“We need to clarify the chain of command. There are too many people involved in the process,” he said. “If I say I need a thing, then it starts moving toward somebody building it, and there are a whole lot of people telling us, ‘So, this is what you really need.’ And I’m talking about in the Pentagon, just to get it out of the building. But we also need to be able to compromise. If I say it has to be this fast, do this greatness and I’m reaching hard, it can be quite expensive and the technology just may not be there. Cost and schedule need to become a much bigger factor in this process than it is today.
I think it ought to be a key performance parameter — that’s Pentagon- speak for, ‘If you breach this, you’ve got to go back and stop, take a pause and look at this again.'”
Readiness rebound limited
The acquisition conversation happened in the context of a hearing McCain convened to examine the consequences of sequestration, if the automatic budget cuts are allowed to stay in law for 2016.
The chiefs reiterated many of the same warnings they’ve been issuing for more than three years as sequestration has been turned on-and-off again. Each said they’d be unable to execute the current Defense strategic guidance under the funding levels in current law, and that DoD will propose a budget next week that would breach the caps.
But they also said a return to the caps the Budget Control Act prescribed would further exacerbate the training, readiness and modernization shortfalls that began when sequestration was first imposed in 2013.
At one point in 2013, Odierno said 90 percent of the Army’s brigade combat teams fell below acceptable readiness levels. A restoration of funding in 2014 and 2015 brought readiness levels up to 33 percent, but the Army still will be recovering from the 2013 cuts for several more years, even if it gets the budgets for which it’s asking.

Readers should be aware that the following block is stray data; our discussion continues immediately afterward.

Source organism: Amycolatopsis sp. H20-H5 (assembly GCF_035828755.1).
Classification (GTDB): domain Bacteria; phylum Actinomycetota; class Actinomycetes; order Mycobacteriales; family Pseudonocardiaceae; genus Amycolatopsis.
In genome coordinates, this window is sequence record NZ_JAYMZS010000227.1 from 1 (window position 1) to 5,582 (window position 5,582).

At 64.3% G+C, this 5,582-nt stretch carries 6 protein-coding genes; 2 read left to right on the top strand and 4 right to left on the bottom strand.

“But if sequestration happens in ’16, we’ll be headed right back down to those numbers again,” he said.
Industrial base feeling effects
In the meantime, the Army is concentrating its training funds on a limited number of brigades so that those deployed to current missions will be sufficiently trained.
“So we’re saying, ‘OK, we’re going to take this amount of the Army, and we’re going to give you the money, and we’re going to train you to the highest level,’ which means the rest of the Army is training at a significantly lower level, which really concerns me,” Odierno said. “What I worry about is I’ve got to have some level of the force capable of deploying a no-notice contingency. We’re not funding the rest of the force. It affects morale, it affects capabilities, and it takes longer to recover from this.”
The chiefs also expressed worry about the civilian workforce. While none of them predicted another round of furloughs in 2016, they said that employees with critical skills who can find jobs elsewhere are increasingly choosing to do just that.
“When we did furlough folks, we lost a lot of engineers and artisans in our aviation community,” said Gen. Joseph Dunford, the commandant of the Marine Corps. “And right now, 50 percent of our F-18s are out of reporting, and we’re having a very difficult time recovering from the loss of maintenance and throughput capacity as a result of those furloughs.When we talk about trust and we talk about retaining high- quality people, predictability is very important. And I fear that some of those folks that were furloughed won’t come back because they do have other opportunities.”
They also pointed to significant concerns that another round of sequestration would further damage fragile parts of the industrial base that were impacted by the first edition.
Greenert said his service already is walking a thin line between the survival or failure of critical suppliers.
“We’re at the point in our shipbuilding plan where we’re about at the minimum level we need to do to sustain some vendors,” he said. “The good news is we are buying efficiently, but that all comes unraveled if you start dropping out ships [from our sustainment plans] here and there. People think this is all about the big primes. That’s not the concern. It’s the smaller or mid business people that make very specific and refined equipment. Over half of our nuclear industrial base is sole-source. We really, really need them. With this inability to plan, it can’t keep them open. And it is a deep concern, because you can’t bring that capability back fast.”